With the dramatic election and recent chatter of leaving the United States, many citizens are interested in learning more about what it means to renounce citizenship with this country. It’s important to know the tax requirements for expatriates and the procedure for legally leaving the country before making an informed decision.

Many people assume that once they’ve renounced their citizenship with this country, they no longer have business with the IRS. However, there are still tax-related consequences for covered expatriates that can’t be avoided. As a full-service tax and accounting firm in NYC, we wanted to offer proper information on becoming an expatriate, as well as the tax requirements they must abide by.

What is an expatriate?

An expatriate is a United States citizen and legal resident who cuts all ties with the country. With the surrender of a passport, all citizenship rights are severed from the United States, and the person is free to pledge residency to a new country. For those who take up citizenship in a new country, expatriation is irrevocable and permanent.

Some expatriates are living in a different country temporarily and strictly for work purposes. Those who plan to return to the United States are considered temporary expatriates and must still adhere to the United States’ income tax regulations while they stay in their new country.

What taxes does an expatriate owe?

The United States requires an ‘exit tax’ from covered expatriates who have denounced their citizenship from the country. A covered expatriate is a United States citizen that holds a net worth of at least two million dollars, or had an annual average tax liability in the past five years of $161,000 or more. You are also considered as a covered expatriate if you fail to certify on Form 8854 that you have complied with all U.S. federal tax obligations for the 5 years preceding the date of expatriation.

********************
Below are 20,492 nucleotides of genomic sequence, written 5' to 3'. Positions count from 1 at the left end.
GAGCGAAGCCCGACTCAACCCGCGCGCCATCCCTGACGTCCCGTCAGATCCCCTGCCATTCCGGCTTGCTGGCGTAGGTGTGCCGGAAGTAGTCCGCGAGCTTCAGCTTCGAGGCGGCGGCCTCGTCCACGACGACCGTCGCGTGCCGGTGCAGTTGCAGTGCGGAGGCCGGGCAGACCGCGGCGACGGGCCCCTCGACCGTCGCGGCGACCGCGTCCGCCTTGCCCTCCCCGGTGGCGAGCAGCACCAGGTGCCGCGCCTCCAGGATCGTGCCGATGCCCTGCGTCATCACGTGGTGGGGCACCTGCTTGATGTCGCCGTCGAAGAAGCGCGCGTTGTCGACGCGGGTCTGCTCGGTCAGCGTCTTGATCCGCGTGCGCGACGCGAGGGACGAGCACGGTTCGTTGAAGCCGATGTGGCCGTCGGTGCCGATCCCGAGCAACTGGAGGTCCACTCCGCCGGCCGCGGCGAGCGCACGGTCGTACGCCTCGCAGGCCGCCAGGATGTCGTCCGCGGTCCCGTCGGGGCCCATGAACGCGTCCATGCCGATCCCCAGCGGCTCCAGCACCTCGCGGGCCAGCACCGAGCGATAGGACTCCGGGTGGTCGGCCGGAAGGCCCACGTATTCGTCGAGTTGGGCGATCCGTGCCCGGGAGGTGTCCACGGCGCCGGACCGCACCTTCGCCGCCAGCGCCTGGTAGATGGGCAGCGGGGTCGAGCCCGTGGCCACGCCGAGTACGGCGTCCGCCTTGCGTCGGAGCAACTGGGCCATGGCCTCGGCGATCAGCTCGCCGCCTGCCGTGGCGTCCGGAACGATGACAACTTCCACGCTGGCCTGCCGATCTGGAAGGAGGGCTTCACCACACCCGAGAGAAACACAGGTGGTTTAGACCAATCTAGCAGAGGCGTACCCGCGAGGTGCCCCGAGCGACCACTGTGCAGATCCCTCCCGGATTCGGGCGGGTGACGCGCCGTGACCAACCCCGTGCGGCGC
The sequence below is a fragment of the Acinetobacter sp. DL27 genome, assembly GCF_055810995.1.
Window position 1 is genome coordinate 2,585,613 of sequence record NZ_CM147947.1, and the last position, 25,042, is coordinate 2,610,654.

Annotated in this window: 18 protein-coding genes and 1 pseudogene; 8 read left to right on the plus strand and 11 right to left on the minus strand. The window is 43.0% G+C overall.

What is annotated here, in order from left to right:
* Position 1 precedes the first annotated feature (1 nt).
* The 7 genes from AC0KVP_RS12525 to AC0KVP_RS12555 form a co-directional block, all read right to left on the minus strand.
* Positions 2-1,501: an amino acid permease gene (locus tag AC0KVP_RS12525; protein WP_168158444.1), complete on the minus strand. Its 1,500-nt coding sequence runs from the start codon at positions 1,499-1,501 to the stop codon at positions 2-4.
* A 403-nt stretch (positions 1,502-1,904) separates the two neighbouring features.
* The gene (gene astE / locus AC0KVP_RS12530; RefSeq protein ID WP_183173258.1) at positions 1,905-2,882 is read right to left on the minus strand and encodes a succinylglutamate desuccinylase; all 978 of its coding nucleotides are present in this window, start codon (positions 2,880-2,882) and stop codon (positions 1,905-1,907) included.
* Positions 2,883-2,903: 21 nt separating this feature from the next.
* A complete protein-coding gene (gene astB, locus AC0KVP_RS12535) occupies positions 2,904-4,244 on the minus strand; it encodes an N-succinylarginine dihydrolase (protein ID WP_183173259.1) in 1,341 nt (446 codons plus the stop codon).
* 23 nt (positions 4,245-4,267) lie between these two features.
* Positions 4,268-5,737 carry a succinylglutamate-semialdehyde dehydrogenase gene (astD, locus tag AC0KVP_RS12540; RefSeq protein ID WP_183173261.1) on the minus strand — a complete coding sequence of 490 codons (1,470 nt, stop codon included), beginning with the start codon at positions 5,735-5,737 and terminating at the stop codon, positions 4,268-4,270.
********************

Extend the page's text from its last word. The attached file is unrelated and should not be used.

This exit tax is calculated based on a person’s assets. The gains that would have resulted that all property of a covered expatriate is deemed sold for its fair market value on the day before the expatriation date. For those considering expatriation with over two million dollars in assets, this exit tax can be a crucial part of their decision to stay or go. The IRS will consider all unrealized capital gains and all IRA’s and retirement vehicles to calculate the exit tax owed according to the deemed sale rule.

Is there a way to avoid taxes as an expatriate?

The only way to avoid the exit tax is to eliminate your qualifications as a covered expatriate. Gifting property and assets to lower net worth may be a strategy to disqualify you as a covered expatriate. Using different planning techniques to lower capital gains can also take you out of the covered expatriate category. Nonetheless, a covered expatriate may elect to defer payment of the tax due under Section 877A, on an asset-by-asset basis, until the earlier of an actual sale of the asset in question or the expatriate’s death. You should also be aware that you will still be entitled to Social Security, retirement plan or Medicare benefits after expatriation.

If you’re considering renouncing citizenship to the United States, it’s important to know the severe tax consequences you may be required to face. Learning about expatriation and what it means for your financial and geographical situation is important before making a move.

Interested in knowing more about the taxes associated with leaving the country? Call 212 Tax & Accounting Services for more information today!